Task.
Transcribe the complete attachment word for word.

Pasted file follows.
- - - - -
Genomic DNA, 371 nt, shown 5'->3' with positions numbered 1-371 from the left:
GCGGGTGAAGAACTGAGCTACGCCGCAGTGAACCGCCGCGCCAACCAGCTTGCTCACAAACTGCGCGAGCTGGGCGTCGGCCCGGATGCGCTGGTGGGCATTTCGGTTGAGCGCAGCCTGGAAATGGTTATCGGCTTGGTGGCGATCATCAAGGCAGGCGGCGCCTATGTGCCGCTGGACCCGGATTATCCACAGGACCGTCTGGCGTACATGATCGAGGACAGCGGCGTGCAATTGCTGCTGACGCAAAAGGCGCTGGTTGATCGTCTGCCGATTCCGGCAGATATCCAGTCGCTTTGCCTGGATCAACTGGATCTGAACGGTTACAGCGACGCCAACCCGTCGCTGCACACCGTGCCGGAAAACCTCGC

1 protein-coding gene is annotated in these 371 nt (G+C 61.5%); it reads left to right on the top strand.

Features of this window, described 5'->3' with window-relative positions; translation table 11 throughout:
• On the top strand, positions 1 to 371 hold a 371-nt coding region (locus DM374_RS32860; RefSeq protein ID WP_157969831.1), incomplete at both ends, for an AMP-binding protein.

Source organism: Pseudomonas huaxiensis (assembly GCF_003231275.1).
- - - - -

Genomic DNA, 371 nt, shown 5'->3' with positions numbered 1-371 from the left:
GCGGGTGAAGAACTGAGCTACGCCGCAGTGAACCGCCGCGCCAACCAGCTTGCTCACAAACTGCGCGAGCTGGGCGTCGGCCCGGATGCGCTGGTGGGCATTTCGGTTGAGCGCAGCCTGGAAATGGTTATCGGCTTGGTGGCGATCATCAAGGCAGGCGGCGCCTATGTGCCGCTGGACCCGGATTATCCACAGGACCGTCTGGCGTACATGATCGAGGACAGCGGCGTGCAATTGCTGCTGACGCAAAAGGCGCTGGTTGATCGTCTGCCGATTCCGGCAGATATCCAGTCGCTTTGCCTGGATCAACTGGATCTGAACGGTTACAGCGACGCCAACCCGTCGCTGCACACCGTGCCGGAAAACCTCGC

1 protein-coding gene is annotated in these 371 nt (G+C 61.5%); it reads left to right on the top strand.

Features of this window, described 5'->3' with window-relative positions; translation table 11 throughout:
• On the top strand, positions 1 to 371 hold a 371-nt coding region (locus DM374_RS32860; RefSeq protein ID WP_157969831.1), incomplete at both ends, for an AMP-binding protein.

Source organism: Pseudomonas huaxiensis (assembly GCF_003231275.1).